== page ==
Britain's Prince Harry described his "anger" at the media and accused newspapers of printing "rubbish" and depriving him of a private life in comments released as he completed his tour of duty Monday.
"All it does is upset me and anger me that people can get away with writing the stuff they do," he told ITV News from his Afghanistan base in an interview which could only be aired after he had left the war zone.
Watch a clip from the interviews here:
"My father (Prince Charles) always says don't read it, everyone says don't read it, because it's always rubbish. I'm surprised how many in the UK actually read it."
He stressed that the public was "guilty for buying the newspapers" but added he hoped "nobody actually believes what they read, I certainly don't".
Harry traced his mistrust of the media back to his mother's 1997 death in a Paris car crash after she was pursued by photographers.
"I think it's fairly obvious how far back it goes - to when I was very small," he told the news network.
The prince, third-in-line to the British throne, slammed newspapers for "forcing" brother Prince William and sister-in-law Catherine into revealing they were expecting a baby.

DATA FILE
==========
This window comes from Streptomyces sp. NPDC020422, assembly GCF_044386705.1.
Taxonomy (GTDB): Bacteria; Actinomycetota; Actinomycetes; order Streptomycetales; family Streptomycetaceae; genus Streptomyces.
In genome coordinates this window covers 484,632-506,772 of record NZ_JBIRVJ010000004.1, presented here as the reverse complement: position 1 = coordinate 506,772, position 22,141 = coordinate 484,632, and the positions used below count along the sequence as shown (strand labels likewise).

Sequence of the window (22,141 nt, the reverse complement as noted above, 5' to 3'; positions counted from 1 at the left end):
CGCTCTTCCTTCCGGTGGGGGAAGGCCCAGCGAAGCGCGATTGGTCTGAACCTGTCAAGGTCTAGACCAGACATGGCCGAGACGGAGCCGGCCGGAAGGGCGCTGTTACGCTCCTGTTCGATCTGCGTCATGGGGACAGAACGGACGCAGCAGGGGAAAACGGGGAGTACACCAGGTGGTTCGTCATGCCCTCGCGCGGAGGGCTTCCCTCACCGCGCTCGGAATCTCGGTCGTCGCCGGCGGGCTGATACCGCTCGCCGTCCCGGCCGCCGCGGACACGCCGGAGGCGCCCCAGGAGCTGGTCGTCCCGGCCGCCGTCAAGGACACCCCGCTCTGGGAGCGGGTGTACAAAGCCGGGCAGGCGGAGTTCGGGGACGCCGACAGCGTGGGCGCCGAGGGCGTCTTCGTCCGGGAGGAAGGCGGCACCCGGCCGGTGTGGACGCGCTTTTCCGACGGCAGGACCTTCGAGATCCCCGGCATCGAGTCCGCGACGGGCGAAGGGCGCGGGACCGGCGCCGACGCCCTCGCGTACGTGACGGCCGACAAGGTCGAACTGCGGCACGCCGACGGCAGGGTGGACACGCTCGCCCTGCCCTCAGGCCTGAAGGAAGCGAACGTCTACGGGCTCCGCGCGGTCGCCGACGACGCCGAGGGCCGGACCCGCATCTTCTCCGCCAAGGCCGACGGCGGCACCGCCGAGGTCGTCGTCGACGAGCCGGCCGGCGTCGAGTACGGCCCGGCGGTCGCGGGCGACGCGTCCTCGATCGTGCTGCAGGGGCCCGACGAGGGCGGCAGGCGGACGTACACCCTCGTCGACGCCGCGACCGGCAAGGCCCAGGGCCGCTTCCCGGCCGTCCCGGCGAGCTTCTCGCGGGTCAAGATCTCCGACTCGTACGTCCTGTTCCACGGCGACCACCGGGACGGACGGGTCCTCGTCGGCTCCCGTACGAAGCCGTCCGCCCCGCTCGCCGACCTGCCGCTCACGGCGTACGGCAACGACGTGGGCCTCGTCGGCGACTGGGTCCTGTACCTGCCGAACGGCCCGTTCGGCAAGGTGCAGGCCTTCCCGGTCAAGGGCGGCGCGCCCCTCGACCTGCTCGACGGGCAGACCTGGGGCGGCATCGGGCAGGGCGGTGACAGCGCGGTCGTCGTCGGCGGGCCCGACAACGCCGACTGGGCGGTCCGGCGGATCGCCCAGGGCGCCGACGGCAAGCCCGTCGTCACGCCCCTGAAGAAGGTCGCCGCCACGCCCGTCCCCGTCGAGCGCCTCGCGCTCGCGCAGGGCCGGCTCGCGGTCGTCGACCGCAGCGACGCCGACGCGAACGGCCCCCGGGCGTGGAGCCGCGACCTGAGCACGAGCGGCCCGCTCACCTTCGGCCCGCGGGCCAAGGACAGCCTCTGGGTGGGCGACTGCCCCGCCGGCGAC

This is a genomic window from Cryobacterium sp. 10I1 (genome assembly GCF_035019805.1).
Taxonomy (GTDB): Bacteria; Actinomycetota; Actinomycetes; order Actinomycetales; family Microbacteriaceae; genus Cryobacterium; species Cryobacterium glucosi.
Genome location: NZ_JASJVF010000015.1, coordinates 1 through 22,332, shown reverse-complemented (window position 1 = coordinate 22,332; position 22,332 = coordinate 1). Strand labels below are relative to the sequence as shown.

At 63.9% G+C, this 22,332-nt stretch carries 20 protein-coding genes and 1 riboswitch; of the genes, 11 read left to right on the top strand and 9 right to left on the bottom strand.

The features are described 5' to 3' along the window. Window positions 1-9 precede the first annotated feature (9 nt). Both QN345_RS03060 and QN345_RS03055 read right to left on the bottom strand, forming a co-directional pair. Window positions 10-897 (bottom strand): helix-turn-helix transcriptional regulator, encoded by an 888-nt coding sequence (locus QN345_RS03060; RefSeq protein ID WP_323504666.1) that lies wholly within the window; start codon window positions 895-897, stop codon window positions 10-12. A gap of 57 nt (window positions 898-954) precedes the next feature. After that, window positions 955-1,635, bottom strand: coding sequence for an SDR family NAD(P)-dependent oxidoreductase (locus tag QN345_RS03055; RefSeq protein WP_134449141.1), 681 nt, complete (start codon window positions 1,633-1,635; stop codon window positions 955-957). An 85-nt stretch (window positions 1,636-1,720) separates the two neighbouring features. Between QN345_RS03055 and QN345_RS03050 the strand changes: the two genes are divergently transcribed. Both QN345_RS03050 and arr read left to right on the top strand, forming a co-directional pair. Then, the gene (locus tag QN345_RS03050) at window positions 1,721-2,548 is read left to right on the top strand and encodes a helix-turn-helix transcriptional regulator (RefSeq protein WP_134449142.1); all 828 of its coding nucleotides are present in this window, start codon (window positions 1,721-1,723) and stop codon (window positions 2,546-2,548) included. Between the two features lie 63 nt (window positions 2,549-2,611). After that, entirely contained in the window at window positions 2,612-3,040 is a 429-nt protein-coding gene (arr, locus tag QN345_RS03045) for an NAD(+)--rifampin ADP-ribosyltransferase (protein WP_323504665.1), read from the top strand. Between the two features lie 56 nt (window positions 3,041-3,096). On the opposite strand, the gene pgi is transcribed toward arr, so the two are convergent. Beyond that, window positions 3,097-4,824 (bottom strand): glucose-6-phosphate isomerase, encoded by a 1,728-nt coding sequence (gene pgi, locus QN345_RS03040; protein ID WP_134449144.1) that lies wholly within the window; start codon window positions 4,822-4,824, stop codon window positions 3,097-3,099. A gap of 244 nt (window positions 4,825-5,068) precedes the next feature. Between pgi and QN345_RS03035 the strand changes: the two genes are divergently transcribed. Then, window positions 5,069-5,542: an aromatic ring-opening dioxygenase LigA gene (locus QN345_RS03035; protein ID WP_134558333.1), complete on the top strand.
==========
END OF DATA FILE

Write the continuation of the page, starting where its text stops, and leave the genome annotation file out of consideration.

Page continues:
He also rubbished reports that he had written to Catherine from his Camp Bastion base.
"How any of the papers think that they know the relationship between myself and my sister-in-law is quite remarkable," he complained. "They're wrong, as always."
According to Harry, one of the "great" things about being in the war-torn nation was that "it's away from all the media back home, which is one of the real negative points about the UK."
He highlighted the publication of nude photographs of him in a Las Vegas hotel room taken shortly before his five-month deployment as an example of press intrusion.
"I probably let myself down, I let my family down, I let other people down," the prince said.
"But at the end of the day I was in a private area and there should be a certain amount of privacy that one should expect.
"I don't believe there is any such thing as private life any more."
Harry spent a 20-week posting flying scores of missions over the restive southern Helmand Province in an Apache attack chopper.
The 28-year-old said Islamist insurgents were put "out of the game" and described life in the sprawling Camp Bastion base, where he slept in a tent and a shipping container.
Asked by Britain's Press Association if he had killed from the cockpit, Harry said: "Yeah, so lots of people have".
Get more from iafrica.com: